Safety can be defined as freedom from unacceptable risk of harm to humans, either directly or indirectly as a result of damage to property, equipment or the environment. To achieve safety, one can use one or more barriers, such as physical barriers (e.g. firewalls), work processes, education and training, monitoring and surveillance, control, evacuation and emergency procedures. Functional safety can be defined as barriers in the shape of electrical and programmable control systems which must operate correctly in order to maintain the total system safety.
A communication system is considered as part of a safety system if safety-critical information is transmitted between different locations. For a communication system to be safe, it must be proven and certified according to domain-specific safety standards.
Traditionally, communication systems in safety applications have been considered closed, e.g. they have been standalone systems segregated from the outside world by physical limitations. This could be wires in the fuselage of a plane, wires in the body of a car, or wires buried in the ground of a process plant. These systems have not had the need to address threats from external malicious sources, and have thus not implemented any information security protective measures. With the advent of connectivity and digitalization necessary to achieve the benefits from Industry 4.0 and Industrial Internet of Things (IIoT), former closed safety communication systems are becoming open, either through Internet connections or by introducing wireless technology. This shift will require a complete redesign of the safety functions in the communication systems, as information security is now necessary for safe operation.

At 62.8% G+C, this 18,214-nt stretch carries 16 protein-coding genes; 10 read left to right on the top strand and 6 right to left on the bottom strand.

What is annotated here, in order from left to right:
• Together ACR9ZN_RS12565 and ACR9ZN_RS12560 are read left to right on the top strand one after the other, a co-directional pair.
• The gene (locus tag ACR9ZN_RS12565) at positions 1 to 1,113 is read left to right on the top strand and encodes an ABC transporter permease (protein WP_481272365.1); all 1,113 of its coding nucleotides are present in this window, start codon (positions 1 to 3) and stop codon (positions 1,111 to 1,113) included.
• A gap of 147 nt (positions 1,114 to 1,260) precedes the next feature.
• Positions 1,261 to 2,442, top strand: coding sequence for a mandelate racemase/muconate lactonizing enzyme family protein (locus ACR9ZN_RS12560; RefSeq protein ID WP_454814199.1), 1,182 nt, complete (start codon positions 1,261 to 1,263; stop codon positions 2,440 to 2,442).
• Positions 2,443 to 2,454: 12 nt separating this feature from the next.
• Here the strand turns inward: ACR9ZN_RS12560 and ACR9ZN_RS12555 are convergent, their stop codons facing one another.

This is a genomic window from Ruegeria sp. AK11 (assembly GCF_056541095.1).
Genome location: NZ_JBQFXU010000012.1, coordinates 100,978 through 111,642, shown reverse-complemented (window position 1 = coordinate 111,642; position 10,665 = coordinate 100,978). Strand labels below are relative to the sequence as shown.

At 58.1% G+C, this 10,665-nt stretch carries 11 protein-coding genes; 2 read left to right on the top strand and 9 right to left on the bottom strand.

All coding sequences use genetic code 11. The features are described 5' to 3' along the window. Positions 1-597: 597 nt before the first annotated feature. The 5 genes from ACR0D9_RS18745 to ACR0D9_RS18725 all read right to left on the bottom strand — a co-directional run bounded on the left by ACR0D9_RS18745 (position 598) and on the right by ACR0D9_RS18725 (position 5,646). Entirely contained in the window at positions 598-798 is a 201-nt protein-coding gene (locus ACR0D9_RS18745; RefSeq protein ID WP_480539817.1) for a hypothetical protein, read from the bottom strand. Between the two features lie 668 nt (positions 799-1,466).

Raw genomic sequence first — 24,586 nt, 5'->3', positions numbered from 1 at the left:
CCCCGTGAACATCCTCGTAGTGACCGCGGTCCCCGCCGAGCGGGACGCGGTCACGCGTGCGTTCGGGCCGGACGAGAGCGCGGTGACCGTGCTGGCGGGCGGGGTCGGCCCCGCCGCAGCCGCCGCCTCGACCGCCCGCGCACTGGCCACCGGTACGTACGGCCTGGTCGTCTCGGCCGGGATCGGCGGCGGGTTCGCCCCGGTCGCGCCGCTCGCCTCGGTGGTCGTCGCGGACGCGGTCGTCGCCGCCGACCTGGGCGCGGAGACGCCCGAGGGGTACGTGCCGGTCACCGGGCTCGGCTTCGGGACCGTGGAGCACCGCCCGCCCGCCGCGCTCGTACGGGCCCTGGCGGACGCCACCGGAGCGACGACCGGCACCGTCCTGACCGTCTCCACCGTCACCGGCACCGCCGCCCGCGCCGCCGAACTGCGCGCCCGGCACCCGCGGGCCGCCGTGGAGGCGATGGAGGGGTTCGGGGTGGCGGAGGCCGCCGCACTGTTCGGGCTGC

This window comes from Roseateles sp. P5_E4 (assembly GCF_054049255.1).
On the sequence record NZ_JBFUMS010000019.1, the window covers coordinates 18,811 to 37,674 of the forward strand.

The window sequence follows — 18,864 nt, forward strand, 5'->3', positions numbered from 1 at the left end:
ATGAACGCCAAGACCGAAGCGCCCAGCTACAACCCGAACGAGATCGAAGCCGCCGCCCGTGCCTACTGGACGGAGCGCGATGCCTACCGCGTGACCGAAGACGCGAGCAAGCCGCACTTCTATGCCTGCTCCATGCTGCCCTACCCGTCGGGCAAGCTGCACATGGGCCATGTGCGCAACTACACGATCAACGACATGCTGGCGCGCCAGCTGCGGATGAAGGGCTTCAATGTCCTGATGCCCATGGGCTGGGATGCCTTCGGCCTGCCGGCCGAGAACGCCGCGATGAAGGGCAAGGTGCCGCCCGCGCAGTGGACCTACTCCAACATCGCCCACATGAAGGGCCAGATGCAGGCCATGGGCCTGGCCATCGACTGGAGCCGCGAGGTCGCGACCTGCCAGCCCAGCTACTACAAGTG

In SINTEF, we address the challenges related to safe communication in close collaboration with industry. We do research and development on safe communication and related topics, in order for our customers to provide safe and secure solutions for autonomous ships, cars, drones, as well as Industry 4.0 and IIoT.
Our research areas include:
- Safe communication protocols and architectures
- Safe embedded design and development (HW and SW)
- Information security for safety applications
- Functional safety standards and regulations
- Safety analysis using STAMP and STPA
- Systems engineering and systems design